This Shabbat, we say Mourner's Kaddish for all those lives lost to gun violence thus far in 2018.
Snow days can be fun; not so this kind of cold. It was colder in Chicago this week than it was in the North Pole.
As we witness public figures dismantled by the revelation of ugly episodes from their pasts, we parents must distill these events and their aftermath for our children.
In Ki Tisa, Moses, begs God to let him understand the Divine. And yet, we see Moses as having more access to God than any other man. If Moses cannot comprehend God, how can we hope to understand God’s ways?
In Vayak’heil/P’kudei, the people bring so many contributions to build the Tabernacle that Moses turns some of the gifts away. Is it ever right to limit contributions that are gifts from the heart?
The poet Yehuda Amichai writes: I don’t want an invisible god... I want a god who is seen... , so I can lead him around and tell him what he doesn’t see… ... In this week’s portion, Ki Tisa, we reconnect with this unfinished storyline at the beginning of Exodus 32. While Moses tarries atop Mount Sinai, the people down below are losing their patience:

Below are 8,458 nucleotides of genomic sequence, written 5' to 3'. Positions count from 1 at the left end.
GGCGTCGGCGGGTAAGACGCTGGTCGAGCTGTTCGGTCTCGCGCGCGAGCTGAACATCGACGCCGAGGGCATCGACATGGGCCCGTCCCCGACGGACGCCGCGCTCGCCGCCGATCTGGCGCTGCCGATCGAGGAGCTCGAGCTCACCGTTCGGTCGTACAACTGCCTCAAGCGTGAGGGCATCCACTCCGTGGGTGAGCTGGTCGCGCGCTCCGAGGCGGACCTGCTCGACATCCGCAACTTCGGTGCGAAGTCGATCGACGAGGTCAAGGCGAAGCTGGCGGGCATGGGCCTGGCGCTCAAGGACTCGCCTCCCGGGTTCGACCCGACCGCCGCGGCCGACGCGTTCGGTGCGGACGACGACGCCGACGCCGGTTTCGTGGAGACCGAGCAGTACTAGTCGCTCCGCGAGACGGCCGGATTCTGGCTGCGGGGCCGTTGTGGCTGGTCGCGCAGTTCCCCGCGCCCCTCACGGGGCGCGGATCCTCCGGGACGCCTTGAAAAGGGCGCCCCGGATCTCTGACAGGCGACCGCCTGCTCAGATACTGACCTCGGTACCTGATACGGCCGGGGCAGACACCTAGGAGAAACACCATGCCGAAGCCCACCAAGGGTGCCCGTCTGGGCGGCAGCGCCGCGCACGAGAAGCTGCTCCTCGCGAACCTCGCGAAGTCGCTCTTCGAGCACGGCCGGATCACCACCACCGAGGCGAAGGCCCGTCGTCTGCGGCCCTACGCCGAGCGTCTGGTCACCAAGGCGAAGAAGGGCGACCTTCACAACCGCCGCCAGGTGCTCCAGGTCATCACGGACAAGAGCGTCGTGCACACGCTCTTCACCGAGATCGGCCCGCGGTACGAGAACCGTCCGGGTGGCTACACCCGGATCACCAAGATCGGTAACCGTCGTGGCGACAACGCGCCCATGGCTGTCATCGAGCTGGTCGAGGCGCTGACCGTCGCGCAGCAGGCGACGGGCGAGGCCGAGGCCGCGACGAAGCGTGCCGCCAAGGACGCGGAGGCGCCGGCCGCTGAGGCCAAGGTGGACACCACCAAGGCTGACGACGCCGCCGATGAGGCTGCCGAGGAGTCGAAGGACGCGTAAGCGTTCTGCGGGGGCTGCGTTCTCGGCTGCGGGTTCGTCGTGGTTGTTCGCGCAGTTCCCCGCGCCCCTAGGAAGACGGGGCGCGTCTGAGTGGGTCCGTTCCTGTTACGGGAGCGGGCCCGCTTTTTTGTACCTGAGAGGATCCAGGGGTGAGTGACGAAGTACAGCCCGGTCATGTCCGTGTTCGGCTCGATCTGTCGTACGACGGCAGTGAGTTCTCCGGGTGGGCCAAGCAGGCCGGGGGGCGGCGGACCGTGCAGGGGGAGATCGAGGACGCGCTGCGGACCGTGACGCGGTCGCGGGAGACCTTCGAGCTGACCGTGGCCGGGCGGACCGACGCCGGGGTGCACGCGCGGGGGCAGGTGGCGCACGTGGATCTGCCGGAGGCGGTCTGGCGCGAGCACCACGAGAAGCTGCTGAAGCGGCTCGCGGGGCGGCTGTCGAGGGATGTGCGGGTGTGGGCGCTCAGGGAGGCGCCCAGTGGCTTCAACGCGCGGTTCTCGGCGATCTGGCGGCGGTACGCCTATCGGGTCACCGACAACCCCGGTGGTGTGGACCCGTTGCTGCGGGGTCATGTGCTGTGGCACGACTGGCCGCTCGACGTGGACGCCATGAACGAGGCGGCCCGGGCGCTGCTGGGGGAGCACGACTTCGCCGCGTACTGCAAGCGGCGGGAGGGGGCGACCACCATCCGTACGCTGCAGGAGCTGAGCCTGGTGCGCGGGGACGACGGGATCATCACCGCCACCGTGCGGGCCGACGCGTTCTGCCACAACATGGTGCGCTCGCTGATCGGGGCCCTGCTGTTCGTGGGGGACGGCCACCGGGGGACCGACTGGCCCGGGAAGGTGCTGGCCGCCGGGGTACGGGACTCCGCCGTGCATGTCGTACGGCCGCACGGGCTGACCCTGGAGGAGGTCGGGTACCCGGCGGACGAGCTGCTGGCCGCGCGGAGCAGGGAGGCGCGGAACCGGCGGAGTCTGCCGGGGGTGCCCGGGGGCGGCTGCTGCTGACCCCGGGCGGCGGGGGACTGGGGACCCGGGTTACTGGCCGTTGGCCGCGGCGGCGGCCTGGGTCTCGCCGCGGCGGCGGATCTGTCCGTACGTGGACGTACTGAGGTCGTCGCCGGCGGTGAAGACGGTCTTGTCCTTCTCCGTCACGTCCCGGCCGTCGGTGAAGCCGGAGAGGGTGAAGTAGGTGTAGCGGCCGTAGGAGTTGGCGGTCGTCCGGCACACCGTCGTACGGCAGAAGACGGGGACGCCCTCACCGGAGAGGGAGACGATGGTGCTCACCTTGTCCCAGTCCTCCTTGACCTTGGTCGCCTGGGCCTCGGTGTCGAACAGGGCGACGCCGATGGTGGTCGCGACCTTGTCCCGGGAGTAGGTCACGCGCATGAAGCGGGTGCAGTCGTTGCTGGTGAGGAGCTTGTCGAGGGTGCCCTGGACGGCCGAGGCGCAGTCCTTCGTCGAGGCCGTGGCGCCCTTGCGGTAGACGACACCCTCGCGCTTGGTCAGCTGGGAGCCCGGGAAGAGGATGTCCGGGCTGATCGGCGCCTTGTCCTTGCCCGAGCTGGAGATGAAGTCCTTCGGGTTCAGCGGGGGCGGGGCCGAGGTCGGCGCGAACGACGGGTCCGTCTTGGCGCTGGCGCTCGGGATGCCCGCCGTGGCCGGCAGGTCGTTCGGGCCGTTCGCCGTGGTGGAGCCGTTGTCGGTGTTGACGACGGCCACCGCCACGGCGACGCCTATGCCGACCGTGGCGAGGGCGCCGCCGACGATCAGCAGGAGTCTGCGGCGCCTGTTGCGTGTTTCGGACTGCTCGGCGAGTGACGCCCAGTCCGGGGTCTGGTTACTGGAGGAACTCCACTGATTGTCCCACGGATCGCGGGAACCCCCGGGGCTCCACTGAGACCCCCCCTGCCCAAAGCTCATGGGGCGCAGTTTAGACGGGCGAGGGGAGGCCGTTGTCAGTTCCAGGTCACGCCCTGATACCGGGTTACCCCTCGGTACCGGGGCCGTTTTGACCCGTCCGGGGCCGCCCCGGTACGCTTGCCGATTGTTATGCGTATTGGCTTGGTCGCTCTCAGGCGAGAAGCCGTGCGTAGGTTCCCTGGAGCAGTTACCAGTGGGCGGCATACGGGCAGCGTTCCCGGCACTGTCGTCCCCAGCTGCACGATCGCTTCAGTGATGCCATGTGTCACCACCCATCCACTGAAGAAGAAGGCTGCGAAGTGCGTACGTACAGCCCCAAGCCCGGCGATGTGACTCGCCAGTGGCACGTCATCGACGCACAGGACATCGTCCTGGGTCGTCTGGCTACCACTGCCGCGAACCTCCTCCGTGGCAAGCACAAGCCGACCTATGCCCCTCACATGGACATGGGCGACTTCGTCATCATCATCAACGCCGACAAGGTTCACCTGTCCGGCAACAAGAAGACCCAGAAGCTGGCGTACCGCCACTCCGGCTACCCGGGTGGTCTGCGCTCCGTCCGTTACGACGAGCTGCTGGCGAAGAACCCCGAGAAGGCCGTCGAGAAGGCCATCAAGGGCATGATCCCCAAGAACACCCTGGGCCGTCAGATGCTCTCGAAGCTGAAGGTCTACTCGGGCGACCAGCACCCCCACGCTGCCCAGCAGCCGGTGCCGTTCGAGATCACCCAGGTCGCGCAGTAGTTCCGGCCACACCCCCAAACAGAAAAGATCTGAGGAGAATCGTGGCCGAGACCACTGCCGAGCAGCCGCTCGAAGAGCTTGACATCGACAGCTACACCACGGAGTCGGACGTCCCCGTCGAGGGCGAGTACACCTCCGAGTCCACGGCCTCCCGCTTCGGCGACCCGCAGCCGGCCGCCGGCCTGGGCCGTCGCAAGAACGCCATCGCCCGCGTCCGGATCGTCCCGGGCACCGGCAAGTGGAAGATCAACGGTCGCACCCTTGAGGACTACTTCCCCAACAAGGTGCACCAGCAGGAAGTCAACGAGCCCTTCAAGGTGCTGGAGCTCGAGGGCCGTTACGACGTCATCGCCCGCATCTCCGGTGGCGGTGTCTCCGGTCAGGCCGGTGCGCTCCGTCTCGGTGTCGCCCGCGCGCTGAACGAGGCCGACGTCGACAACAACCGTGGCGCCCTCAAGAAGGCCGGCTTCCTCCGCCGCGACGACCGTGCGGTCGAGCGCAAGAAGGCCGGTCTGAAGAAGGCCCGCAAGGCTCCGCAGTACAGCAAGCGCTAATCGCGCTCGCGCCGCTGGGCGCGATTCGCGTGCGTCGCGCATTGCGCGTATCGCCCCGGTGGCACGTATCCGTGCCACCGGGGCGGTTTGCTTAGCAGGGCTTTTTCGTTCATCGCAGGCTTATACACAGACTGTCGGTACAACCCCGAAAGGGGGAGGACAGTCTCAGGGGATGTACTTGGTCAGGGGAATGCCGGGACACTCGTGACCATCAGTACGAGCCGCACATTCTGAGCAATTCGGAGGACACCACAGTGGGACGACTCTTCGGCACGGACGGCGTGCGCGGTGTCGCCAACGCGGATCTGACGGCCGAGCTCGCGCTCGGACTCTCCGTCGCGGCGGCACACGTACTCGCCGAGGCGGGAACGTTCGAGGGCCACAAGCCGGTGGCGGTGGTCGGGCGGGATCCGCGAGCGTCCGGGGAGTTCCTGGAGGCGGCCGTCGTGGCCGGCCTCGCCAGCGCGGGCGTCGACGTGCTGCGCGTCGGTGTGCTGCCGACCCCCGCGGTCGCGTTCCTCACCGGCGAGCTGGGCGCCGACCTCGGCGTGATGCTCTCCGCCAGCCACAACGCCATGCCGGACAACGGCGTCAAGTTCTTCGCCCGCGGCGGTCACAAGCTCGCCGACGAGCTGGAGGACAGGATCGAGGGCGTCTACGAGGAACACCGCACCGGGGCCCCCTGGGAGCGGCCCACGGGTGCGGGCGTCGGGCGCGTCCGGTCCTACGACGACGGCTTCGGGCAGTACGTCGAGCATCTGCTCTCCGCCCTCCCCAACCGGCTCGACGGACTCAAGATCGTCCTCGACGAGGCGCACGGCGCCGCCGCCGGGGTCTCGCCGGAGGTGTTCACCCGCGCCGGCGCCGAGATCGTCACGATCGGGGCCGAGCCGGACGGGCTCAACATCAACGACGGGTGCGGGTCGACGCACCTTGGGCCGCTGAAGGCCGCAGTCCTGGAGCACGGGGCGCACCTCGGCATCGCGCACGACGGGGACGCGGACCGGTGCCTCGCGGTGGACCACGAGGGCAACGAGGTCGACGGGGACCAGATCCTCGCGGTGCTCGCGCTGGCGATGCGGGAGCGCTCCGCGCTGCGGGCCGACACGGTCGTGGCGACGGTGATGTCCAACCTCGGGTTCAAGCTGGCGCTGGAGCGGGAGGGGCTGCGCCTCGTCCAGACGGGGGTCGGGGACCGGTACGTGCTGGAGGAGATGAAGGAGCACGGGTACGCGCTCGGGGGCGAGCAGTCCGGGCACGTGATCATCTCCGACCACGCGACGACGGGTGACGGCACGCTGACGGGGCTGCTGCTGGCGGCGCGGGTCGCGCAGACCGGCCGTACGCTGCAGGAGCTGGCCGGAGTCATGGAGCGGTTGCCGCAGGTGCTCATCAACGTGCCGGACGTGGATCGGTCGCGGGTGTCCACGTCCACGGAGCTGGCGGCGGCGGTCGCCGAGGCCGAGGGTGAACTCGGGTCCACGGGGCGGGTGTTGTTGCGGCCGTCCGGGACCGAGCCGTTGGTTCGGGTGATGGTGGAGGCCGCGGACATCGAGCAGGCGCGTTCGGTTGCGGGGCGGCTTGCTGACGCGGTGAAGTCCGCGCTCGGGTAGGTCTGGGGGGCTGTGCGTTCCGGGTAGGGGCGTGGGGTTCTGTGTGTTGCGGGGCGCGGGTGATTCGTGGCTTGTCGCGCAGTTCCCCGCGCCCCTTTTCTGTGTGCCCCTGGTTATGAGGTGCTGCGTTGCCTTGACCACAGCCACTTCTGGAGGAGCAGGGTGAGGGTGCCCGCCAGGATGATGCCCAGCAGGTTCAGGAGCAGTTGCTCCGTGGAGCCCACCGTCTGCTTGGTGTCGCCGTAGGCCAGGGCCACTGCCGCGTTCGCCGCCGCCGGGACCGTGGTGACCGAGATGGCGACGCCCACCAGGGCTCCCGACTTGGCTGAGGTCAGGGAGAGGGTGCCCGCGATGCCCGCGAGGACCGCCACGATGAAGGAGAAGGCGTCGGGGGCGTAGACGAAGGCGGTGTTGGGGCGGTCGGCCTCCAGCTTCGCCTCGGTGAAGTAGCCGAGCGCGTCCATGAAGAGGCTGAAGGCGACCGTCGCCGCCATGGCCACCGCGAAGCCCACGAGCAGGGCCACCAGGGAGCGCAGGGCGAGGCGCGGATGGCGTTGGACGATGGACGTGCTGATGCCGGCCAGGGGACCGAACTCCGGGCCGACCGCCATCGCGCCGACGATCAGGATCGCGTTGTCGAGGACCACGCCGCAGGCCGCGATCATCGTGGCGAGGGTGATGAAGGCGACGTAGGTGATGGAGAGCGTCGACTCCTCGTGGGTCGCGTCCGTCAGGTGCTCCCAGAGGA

According to Ramban (Rabbi Moshe ben Nachman, or Nachmanides; 1194-1270), this week’s Torah portion, Vayak’heil, is properly understood as the necessary reconciliation between the Israelite people, on one side, and God and Moses, on the other, after the devastation of the Golden Calf episode. Ramban reads the opening phrase, “Moses then convoked the whole Israelite community (Ex. 35:1), as Moses rebuilding and healing the community through the inclusion and involvement of all ...